Taking a page from the nuclear winter models of the 1980s, Roy presents a detailed picture of exactly what had fallen into India’s hands. If the weapons were to be used:
Our cities and forests, our fields and villages will burn for days. The air will become fire. The wind will spread the flames. When everything there is to burn has burned and the fires die, smoke will rise and shut out the sun. The earth will be enveloped in darkness. There will be no day. Only interminable night. Temperatures will drop to far below freezing and nuclear winter will set in.
Sometimes she found that India’s nuclear triumphalism had a sexual component. One politician of the right-wing, Shiv Sena, pronounced after the tests that Indians are “not eunuchs anymore.” “Reading the papers,” Roy writes, “it was often hard to tell when people [trumpeting the tests] were referring to Viagra.”
But she argues that when it comes to triumphal fantasies, “The trouble is that having a nuclear bomb makes thoughts like these seem feasible. It creates thoughts like these.”
If protesting against having a nuclear bomb implanted in my brain is anti-Hindu and anti-national, then I secede. I hereby declare myself an independent, mobile republic. I am a citizen of the earth. I own no territory. I have no flag. I’m female, but have nothing against eunuchs. My policies are simple. I’m willing to sign any nuclear nonproliferation treaty or nuclear test-ban that’s going. Immigrants are welcome. You can help me design our flag.
My world has died. And I write to mourn its passing.
When Roy turns to India’s hydroelectric dams, she is similarly ruthless and imaginative. “Instinct led me to set aside Joyce and Nabokov,” she begins, “to postpone reading Don DeLillo’s big book and substitute for it reports on drainage and irrigation, with journals and books and documentaries about dams and why they’re built and what they do.” What they do, under careful scrutiny, proves underwhelming, in terms of benefits, and crippling, in terms of costs.
Activists who oppose dams in their native regions, many of whom are low-caste, outcast, or indigenous, come to see the dams as matters of life or death (and mostly the latter). What specifically troubles Roy is not just the disenfranchisement, which is already bad enough; it’s that after she does the math, she realizes that the dams India places so much hope upon simply won’t work.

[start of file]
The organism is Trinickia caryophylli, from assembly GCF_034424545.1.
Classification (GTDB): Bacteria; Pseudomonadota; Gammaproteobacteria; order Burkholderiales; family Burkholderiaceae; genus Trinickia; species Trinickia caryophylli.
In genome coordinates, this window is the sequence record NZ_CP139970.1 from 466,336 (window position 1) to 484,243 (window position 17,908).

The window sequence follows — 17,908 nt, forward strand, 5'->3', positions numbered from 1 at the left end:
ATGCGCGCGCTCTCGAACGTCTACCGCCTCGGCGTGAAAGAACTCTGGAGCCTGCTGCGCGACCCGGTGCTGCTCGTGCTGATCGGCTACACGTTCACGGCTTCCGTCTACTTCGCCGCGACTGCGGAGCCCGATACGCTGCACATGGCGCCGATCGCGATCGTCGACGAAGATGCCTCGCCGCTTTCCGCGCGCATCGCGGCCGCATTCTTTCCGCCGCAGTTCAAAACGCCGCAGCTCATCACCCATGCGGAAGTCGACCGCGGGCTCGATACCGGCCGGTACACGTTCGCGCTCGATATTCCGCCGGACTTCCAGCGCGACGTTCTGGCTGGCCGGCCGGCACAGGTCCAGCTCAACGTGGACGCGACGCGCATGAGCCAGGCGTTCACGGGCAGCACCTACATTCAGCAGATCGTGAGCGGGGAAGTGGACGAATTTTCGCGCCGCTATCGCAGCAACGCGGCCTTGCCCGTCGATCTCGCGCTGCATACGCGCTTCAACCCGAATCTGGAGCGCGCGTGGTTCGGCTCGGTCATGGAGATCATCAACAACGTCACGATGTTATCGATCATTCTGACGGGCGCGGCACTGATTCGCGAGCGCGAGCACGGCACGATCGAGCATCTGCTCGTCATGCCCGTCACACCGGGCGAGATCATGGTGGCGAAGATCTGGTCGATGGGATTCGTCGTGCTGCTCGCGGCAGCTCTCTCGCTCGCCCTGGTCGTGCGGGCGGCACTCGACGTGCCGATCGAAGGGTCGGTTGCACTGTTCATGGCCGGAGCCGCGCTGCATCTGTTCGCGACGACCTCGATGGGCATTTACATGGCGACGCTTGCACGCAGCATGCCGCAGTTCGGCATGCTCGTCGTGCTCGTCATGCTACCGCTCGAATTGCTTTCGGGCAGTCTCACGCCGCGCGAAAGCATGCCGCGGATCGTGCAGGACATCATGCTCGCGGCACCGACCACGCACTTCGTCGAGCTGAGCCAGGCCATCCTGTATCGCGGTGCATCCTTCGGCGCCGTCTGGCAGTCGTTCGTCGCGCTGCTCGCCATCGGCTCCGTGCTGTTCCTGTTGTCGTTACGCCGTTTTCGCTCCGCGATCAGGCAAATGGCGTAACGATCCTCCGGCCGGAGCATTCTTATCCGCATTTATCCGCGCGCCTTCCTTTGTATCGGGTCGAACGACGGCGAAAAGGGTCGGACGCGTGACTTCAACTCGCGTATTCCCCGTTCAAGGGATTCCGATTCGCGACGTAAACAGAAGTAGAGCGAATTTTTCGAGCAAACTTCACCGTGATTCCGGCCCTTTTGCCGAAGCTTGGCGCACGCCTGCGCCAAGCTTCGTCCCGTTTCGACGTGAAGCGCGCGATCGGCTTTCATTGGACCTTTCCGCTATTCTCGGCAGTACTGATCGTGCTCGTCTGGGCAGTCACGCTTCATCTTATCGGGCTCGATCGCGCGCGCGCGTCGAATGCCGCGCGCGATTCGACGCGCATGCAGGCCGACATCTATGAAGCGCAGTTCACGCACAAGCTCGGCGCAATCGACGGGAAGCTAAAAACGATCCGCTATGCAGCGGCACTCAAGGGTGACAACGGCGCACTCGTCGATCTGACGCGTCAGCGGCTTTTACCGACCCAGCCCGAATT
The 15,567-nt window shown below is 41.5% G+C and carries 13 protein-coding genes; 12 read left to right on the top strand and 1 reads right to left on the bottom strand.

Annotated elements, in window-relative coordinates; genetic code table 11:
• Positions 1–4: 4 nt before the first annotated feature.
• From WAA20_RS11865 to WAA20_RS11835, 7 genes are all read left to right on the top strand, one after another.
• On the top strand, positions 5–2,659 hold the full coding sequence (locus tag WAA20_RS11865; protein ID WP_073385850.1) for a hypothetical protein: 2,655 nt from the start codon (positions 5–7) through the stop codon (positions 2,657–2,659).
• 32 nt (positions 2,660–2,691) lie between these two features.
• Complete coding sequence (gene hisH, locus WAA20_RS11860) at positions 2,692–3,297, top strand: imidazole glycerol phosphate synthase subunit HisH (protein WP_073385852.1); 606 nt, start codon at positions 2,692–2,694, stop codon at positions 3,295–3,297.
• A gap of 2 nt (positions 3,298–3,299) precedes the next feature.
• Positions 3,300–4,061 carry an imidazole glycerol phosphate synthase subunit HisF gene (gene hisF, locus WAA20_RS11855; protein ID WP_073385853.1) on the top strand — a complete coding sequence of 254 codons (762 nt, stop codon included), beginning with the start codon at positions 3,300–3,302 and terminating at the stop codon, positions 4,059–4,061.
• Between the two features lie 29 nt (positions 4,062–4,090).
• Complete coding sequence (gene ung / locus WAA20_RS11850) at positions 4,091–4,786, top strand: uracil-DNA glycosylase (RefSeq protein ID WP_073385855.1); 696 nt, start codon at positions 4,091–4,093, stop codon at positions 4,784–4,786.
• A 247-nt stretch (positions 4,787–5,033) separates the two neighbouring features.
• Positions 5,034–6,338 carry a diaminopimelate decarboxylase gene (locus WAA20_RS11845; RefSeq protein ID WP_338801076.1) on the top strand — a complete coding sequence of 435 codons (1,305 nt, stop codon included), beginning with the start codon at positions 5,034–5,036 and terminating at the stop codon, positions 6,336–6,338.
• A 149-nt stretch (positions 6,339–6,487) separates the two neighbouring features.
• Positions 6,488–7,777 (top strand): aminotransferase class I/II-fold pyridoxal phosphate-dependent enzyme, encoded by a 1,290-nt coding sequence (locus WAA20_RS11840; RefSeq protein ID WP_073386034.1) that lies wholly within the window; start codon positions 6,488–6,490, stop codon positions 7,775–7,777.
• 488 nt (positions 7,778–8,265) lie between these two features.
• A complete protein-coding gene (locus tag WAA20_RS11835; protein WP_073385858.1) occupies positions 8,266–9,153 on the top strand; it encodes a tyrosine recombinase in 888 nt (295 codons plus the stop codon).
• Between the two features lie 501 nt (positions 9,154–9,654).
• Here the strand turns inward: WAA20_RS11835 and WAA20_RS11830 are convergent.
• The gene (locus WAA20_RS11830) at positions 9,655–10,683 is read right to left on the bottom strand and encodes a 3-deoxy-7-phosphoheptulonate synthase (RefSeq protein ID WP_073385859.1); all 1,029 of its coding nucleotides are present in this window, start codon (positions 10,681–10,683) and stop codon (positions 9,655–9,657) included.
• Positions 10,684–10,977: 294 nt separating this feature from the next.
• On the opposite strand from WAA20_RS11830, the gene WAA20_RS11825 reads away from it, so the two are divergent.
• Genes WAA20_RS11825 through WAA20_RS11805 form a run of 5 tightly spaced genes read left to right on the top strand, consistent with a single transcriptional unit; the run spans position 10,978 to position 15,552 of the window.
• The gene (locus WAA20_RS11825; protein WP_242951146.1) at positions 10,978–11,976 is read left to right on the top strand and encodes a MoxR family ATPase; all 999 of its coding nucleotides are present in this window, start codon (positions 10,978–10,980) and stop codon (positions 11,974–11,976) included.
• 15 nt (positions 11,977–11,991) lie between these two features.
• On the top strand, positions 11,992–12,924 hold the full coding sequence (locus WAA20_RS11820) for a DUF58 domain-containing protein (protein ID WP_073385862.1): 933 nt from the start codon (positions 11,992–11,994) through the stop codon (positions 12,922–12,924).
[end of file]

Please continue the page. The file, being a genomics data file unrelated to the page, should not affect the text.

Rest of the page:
Dams are “being decommissioned, blown up” in the first world, she notes. Yet at the time of her first essay on dams, in 1999, India had “3600 dams that qualify as Big Dams, 3300 of them built after Independence. One thousand more are under construction. Yet one-fifth of our population — 200 million people — does not have safe drinking water, and two-thirds — 600 million — lack basic sanitation.” Dams, she writes, are
a brazen means of taking water, land, and irrigation away from the poor and gifting it to the rich . . . Ecologically, too, they’re in the doghouse. They lay the earth to waste. They cause floods, waterlogging, salinity, they spread disease. There is mounting evidence that links Big Dams to earthquakes . . . For all these reasons, the dam-building industry in the first world is in trouble and out of work. So it’s exported to the third world in the name of Development Aid, along with their other waste, like old weapons, superannuated aircraft carriers, banned pesticides.
She writes on the irony of India’s latecomer dam-addiction: “On the one hand the Indian government, every Indian government, rails self-righteously against the first world, and on the other, it actually pays to receive their gift-wrapped garbage.” But the even bigger problem, beyond the duplicity, is that “the [Indian] government has not commissioned a post-project evaluation of a single one of its 3,600 dams to gauge whether or not it achieved what it set out to achieve.” In India’s west, near Navagam, Gujarat, the Sardar Sarovar Dam projects “will end up consuming more electricity than they produce.”
Roy sets out to find a number for how many people have been or will be removed from their homes to make way for these dams. Finding a conservative figure published by the Indian Institute of Public Administration, she calculates that Indian dams have displaced 33 million people. A secretary of the Planning Commission, however, thought the figure for all development projects, dams alongside others, was more like 50 million. Given that so many of those displaced are Adivasis, India’s indigenous, “India’s poorest people are subsidizing the lifestyle of her richest.”
The picture becomes clear: India’s investment in these development projects, in fact, is married to corruption in the wealthy world. “‘Development Aid’ is rechanneled back to the countries it came from,” she writes, “masquerading as equipment cost or consultants’ fees or salaries to the agencies’ own staff.” For example, the Pergau Dam in Malaysia, spurred by a loan of L234 million, revealed its benefactors’ ulterior motives when it “emerged that the loan was offered to ‘encourage’ Malaysia to sign a L1.3 billion contract to buy British arms.”